I've rather grandly entitled this blog post 'The Gifts of Jane Austen'. I don't want to mislead you, this isn't an exhaustive list. Just three gifts of note.
Jane Austen famously dedicated her novel Emma to the Prince Regent in 1816.
A book dedication wins serious gift-giving points but I don't think it counts as a gift. I reason thusly: in 1815, James Stanier Clarke, librarian to the Prince Regent wrote to Austen suggesting in an it's-up-to-you-but-I-would-but-only-if-you'd-like-but-you'd-better kind of way:
It is certainly not incumbent on you to dedicate your work now in the Press to His Royal Highness: but if you wish to do the Regent that honour either now or at any future period, I am happy to send you that permission which need not require any more trouble or solicitation on your Part.
It is unlikely that Austen would have dedicated the novel to him of her own volition, given that she she said she 'hated' him in a letter to her friend Martha Lloyd in 1813.
The other gift associated with Austen is the topaz cross given to her by her sea-faring brother Henry.
Henry actually bought two topaz crosses (pictured above) for Jane and sister Cassandra with prize money from his activity in the Navy. Jane's is the one on the left.
The crosses are mentioned in a letter between the sisters:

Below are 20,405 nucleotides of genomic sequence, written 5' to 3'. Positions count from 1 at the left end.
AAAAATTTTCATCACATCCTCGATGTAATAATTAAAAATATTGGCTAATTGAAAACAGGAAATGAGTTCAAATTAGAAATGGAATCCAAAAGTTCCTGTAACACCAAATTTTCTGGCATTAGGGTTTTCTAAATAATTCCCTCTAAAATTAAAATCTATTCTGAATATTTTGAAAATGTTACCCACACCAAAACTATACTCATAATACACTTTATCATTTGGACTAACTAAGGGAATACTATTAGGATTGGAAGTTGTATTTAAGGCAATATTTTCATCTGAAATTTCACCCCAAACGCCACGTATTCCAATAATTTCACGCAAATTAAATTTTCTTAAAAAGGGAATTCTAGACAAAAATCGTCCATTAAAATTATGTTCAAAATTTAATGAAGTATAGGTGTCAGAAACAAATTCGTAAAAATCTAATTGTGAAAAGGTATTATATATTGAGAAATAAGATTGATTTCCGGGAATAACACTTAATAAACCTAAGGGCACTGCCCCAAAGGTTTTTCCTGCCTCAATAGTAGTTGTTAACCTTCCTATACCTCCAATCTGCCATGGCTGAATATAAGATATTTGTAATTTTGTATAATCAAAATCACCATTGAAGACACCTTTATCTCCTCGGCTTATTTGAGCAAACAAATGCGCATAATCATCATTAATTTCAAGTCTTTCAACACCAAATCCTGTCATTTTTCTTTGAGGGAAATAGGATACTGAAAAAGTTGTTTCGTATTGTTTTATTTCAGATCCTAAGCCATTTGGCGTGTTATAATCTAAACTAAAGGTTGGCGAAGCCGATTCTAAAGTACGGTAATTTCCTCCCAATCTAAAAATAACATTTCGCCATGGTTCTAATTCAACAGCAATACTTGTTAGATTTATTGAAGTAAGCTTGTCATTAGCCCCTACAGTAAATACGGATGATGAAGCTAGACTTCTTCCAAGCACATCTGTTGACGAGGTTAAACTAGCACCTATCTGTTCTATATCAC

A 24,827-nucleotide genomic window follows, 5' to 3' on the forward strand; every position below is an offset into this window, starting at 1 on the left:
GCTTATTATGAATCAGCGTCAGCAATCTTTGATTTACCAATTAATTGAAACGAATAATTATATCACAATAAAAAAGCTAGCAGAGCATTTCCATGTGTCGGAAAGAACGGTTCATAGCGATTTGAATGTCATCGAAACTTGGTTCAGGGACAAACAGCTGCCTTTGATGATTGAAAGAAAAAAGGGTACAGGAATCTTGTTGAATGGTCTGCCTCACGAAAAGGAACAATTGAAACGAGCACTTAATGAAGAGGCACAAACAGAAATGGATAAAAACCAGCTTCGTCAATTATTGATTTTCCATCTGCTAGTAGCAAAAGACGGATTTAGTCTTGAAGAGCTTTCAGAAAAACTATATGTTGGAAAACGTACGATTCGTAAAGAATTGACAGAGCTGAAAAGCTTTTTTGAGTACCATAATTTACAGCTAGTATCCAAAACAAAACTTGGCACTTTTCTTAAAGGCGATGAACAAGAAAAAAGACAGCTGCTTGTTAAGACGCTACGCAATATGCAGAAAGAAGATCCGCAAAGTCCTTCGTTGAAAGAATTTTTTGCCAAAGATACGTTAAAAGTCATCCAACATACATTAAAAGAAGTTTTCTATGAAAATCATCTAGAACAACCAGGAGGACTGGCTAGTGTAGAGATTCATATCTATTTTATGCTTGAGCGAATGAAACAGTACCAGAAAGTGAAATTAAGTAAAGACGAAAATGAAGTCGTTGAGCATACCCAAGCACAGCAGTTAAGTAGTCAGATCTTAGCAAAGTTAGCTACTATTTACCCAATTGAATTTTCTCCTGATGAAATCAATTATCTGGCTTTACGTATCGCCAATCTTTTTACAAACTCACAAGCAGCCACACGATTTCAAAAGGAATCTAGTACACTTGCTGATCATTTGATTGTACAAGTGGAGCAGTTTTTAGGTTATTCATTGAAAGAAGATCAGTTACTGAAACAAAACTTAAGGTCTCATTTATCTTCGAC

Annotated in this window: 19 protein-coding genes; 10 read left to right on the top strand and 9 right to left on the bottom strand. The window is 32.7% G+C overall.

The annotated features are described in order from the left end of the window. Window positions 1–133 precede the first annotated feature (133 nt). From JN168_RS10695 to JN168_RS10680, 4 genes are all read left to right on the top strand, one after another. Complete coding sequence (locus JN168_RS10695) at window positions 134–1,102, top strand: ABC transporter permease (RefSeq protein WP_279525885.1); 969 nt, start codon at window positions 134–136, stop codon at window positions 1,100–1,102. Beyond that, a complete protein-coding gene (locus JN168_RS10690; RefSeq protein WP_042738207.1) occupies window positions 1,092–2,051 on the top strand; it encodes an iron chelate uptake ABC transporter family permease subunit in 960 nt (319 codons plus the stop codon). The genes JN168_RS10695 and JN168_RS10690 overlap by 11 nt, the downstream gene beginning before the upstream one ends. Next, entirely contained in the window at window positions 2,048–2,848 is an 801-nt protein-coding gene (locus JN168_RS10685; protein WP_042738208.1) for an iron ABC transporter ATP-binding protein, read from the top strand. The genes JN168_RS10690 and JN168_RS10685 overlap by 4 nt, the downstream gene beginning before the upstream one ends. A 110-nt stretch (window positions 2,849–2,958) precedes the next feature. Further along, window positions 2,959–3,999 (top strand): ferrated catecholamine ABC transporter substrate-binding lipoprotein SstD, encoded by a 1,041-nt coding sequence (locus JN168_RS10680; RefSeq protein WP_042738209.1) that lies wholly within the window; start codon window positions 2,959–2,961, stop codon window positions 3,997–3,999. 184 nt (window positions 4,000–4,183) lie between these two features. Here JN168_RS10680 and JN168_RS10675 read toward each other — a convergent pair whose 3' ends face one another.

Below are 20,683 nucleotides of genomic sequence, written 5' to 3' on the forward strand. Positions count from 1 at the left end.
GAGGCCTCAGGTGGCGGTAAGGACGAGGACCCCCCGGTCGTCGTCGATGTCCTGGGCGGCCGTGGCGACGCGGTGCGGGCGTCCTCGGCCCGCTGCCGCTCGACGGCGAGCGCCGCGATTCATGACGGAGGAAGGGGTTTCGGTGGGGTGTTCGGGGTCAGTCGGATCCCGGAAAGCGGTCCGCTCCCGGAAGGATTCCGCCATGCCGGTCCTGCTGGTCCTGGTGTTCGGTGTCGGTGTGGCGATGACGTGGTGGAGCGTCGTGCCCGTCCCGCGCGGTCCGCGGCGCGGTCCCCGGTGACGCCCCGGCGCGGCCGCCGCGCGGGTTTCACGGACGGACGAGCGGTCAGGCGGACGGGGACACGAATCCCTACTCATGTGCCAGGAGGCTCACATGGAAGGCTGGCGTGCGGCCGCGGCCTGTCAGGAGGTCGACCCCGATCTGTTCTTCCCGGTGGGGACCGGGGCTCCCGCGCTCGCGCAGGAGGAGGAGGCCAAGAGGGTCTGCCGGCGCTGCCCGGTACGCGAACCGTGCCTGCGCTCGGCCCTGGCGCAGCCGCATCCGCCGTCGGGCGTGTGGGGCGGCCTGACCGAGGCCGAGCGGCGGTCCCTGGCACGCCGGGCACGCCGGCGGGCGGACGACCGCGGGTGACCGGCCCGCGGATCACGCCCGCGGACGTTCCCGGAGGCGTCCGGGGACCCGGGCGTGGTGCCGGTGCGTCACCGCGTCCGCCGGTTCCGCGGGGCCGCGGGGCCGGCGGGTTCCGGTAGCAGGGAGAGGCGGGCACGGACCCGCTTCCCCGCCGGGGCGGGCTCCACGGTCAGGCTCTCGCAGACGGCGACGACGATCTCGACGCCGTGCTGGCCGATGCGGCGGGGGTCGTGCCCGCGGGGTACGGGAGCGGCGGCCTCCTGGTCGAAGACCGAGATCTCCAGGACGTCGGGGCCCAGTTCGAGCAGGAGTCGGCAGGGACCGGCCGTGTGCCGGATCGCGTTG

“[Charles] has received 30 pounds for his share of the privateer & expects 10 pounds more–but of what avail is it to take prizes if he lays out the produce in presents to his Sisters. He has been buying Gold chains & Topaze Crosses for us;–he must be well scolded.”
Letter from Jane Austen to Cassandra (May 27, 1801)
Jane's cross assumes an alias in the novel Mansfield Park. Fanny’s brother William gives her an amber cross, which, in Cinderella-style, only her true love’s chain can pass through.
And then there is this, a humble paper needle case.
It was made by Jane Austen as a gift to her niece, Louisa Knight.
It features foliage detail in watercolour on the front and it is inscribed to Lousia 'With Aunt Jane's love'.
We know very little of Jane Austen's internal life and as a result, she tends to be mythologised. She is viewed as a woman who was somehow unfulfilled for never having found her own hero with whom she could fall in love and marry. But this needle case, more specifically the inscription 'with Aunt Jane's love' is evidence that love and affection most certainly filled and fulfilled her life and she certainly wasn't passive, or a loser, in the exchange of love.
I like it because this paper needle case was hers to give freely. It wasn't coerced out of her by a prince and it didn't require an allowance from a man to finance it.
You can view it at the Jane Austen Museum in Hampshire. I visited recently with my aunt-in-law who lives in the area and loved it. You can see the topaz crosses on display there too.
Jane Austen House Museum